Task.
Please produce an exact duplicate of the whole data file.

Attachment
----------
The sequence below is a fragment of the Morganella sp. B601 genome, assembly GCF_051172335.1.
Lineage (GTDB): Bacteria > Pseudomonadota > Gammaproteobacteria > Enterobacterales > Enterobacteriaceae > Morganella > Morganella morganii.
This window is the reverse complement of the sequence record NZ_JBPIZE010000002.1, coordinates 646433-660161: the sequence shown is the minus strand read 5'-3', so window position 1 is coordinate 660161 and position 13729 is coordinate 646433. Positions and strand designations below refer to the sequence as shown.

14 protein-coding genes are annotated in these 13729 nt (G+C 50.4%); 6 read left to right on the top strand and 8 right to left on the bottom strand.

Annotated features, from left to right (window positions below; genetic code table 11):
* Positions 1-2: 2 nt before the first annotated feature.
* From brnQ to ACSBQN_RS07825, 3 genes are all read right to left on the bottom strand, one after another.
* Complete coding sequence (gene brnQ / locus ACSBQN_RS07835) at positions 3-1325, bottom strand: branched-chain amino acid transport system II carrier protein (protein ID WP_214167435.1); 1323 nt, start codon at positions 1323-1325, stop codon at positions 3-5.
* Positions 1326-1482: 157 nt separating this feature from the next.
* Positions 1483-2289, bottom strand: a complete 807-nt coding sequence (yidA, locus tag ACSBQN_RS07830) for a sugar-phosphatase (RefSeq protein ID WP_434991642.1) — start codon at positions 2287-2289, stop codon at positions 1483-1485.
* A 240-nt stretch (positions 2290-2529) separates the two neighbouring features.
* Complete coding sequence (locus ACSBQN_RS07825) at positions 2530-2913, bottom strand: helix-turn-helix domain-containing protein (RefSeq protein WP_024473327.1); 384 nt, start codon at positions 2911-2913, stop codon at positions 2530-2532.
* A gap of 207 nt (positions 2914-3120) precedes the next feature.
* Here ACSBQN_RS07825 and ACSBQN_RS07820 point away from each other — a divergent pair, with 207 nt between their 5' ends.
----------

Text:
The sequence below is a fragment of the Morganella sp. B601 genome, assembly GCF_051172335.1.
Lineage (GTDB): Bacteria > Pseudomonadota > Gammaproteobacteria > Enterobacterales > Enterobacteriaceae > Morganella > Morganella morganii.
This window is the reverse complement of the sequence record NZ_JBPIZE010000002.1, coordinates 646433-660161: the sequence shown is the minus strand read 5'-3', so window position 1 is coordinate 660161 and position 13729 is coordinate 646433. Positions and strand designations below refer to the sequence as shown.

14 protein-coding genes are annotated in these 13729 nt (G+C 50.4%); 6 read left to right on the top strand and 8 right to left on the bottom strand.

Annotated features, from left to right (window positions below; genetic code table 11):
* Positions 1-2: 2 nt before the first annotated feature.
* From brnQ to ACSBQN_RS07825, 3 genes are all read right to left on the bottom strand, one after another.
* Complete coding sequence (gene brnQ / locus ACSBQN_RS07835) at positions 3-1325, bottom strand: branched-chain amino acid transport system II carrier protein (protein ID WP_214167435.1); 1323 nt, start codon at positions 1323-1325, stop codon at positions 3-5.
* Positions 1326-1482: 157 nt separating this feature from the next.
* Positions 1483-2289, bottom strand: a complete 807-nt coding sequence (yidA, locus tag ACSBQN_RS07830) for a sugar-phosphatase (RefSeq protein ID WP_434991642.1) — start codon at positions 2287-2289, stop codon at positions 1483-1485.
* A 240-nt stretch (positions 2290-2529) separates the two neighbouring features.
* Complete coding sequence (locus ACSBQN_RS07825) at positions 2530-2913, bottom strand: helix-turn-helix domain-containing protein (RefSeq protein WP_024473327.1); 384 nt, start codon at positions 2911-2913, stop codon at positions 2530-2532.
* A gap of 207 nt (positions 2914-3120) precedes the next feature.
* Here ACSBQN_RS07825 and ACSBQN_RS07820 point away from each other — a divergent pair, with 207 nt between their 5' ends.